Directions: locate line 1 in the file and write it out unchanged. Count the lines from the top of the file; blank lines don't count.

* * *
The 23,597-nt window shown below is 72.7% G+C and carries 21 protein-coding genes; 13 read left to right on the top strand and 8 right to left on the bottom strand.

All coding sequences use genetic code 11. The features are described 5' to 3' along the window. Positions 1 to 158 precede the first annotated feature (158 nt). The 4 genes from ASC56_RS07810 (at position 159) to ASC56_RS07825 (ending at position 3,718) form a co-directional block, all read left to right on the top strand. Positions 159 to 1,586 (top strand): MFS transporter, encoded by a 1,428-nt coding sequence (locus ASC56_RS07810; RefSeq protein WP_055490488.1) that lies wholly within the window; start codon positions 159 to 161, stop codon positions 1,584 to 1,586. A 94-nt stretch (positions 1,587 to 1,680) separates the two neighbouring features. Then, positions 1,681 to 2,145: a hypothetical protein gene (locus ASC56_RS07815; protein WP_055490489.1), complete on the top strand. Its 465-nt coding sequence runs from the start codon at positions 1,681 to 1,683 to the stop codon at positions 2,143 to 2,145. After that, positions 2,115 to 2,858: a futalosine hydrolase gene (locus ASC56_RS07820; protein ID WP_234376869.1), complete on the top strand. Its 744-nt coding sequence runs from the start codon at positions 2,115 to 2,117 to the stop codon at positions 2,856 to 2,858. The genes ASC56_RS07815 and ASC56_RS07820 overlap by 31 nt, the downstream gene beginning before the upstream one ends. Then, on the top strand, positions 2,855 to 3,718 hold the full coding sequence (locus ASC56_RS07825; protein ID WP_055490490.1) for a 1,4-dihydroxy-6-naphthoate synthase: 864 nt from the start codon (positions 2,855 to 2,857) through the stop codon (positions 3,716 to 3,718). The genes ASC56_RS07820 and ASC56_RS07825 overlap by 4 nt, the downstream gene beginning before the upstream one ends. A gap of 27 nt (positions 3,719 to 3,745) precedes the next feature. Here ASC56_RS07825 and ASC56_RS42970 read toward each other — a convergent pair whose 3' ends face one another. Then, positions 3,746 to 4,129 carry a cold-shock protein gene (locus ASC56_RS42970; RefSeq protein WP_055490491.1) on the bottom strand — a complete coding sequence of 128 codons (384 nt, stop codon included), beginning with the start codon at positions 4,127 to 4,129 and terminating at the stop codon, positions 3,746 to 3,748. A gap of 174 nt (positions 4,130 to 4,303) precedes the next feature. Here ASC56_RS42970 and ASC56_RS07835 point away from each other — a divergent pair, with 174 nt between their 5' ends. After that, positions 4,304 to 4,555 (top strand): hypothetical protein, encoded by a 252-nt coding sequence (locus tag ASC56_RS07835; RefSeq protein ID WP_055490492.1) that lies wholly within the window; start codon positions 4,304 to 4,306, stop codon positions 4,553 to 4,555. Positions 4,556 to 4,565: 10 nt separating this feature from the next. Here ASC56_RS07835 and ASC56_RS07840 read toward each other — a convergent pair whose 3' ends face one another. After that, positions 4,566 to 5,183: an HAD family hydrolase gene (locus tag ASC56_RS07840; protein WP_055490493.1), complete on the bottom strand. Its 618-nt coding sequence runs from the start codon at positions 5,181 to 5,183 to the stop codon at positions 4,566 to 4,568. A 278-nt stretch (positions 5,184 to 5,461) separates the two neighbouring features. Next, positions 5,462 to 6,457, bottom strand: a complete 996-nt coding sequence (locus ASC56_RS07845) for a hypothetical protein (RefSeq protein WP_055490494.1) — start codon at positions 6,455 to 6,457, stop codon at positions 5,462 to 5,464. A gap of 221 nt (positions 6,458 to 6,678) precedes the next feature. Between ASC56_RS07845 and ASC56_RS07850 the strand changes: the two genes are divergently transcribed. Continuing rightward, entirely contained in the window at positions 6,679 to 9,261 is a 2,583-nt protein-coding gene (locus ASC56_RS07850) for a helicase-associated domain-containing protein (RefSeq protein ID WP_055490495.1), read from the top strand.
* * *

The 23,597-nt window shown below is 72.7% G+C and carries 21 protein-coding genes; 13 read left to right on the top strand and 8 right to left on the bottom strand.